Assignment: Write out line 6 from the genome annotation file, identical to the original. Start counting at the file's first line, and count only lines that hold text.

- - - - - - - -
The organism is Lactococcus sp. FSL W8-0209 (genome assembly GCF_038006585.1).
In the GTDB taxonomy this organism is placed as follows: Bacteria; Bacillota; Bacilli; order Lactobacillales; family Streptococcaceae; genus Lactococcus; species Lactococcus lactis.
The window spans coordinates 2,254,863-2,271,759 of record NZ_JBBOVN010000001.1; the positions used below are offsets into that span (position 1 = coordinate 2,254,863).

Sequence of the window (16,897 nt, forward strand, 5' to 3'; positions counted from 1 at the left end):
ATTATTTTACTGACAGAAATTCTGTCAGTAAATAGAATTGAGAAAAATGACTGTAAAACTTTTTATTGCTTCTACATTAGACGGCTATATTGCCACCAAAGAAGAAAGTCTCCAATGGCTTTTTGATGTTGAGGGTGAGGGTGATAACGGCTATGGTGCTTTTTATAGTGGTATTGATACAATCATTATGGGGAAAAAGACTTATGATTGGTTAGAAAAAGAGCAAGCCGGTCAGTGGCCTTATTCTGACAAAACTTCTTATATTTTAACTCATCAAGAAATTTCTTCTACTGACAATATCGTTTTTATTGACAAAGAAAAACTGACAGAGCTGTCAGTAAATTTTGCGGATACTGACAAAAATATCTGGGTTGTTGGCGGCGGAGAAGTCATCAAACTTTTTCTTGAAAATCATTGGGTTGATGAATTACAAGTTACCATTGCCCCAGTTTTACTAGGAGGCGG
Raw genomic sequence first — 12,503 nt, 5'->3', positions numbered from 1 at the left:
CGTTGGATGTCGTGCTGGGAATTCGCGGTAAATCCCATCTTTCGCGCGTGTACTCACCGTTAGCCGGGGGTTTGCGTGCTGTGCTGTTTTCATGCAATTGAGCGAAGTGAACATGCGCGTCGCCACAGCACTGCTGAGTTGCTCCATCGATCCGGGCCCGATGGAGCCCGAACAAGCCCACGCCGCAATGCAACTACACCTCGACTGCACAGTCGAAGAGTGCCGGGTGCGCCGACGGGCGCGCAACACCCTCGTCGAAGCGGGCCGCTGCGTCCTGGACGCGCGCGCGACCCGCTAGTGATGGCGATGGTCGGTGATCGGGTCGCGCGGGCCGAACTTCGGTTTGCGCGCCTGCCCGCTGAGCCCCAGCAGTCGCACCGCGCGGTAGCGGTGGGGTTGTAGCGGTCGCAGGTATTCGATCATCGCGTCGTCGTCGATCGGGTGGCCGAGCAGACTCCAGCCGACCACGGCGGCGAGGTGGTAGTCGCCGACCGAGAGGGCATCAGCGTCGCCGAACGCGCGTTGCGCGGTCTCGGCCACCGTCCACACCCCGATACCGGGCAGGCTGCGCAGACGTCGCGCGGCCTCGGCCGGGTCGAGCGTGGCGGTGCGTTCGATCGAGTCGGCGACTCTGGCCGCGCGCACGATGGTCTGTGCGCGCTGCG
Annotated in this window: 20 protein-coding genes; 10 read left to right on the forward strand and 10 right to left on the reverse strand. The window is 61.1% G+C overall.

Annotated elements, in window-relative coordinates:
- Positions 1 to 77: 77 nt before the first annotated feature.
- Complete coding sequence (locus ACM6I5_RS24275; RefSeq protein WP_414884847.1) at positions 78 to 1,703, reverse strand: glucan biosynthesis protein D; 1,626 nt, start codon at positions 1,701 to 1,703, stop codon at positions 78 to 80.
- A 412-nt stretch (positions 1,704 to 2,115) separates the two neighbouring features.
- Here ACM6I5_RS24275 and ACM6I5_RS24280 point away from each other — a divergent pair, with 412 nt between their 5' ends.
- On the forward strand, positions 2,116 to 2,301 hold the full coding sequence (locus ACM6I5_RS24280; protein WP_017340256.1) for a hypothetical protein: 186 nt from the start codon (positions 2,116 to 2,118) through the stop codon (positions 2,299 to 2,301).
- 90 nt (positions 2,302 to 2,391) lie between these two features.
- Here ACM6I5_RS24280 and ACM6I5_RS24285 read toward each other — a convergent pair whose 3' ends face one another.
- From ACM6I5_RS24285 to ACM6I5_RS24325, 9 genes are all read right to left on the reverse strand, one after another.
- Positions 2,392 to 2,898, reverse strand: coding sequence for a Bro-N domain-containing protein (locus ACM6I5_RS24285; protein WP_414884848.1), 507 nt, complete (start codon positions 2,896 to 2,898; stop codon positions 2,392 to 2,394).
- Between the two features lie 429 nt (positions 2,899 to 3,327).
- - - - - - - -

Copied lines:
Raw genomic sequence first — 12,503 nt, 5'->3', positions numbered from 1 at the left: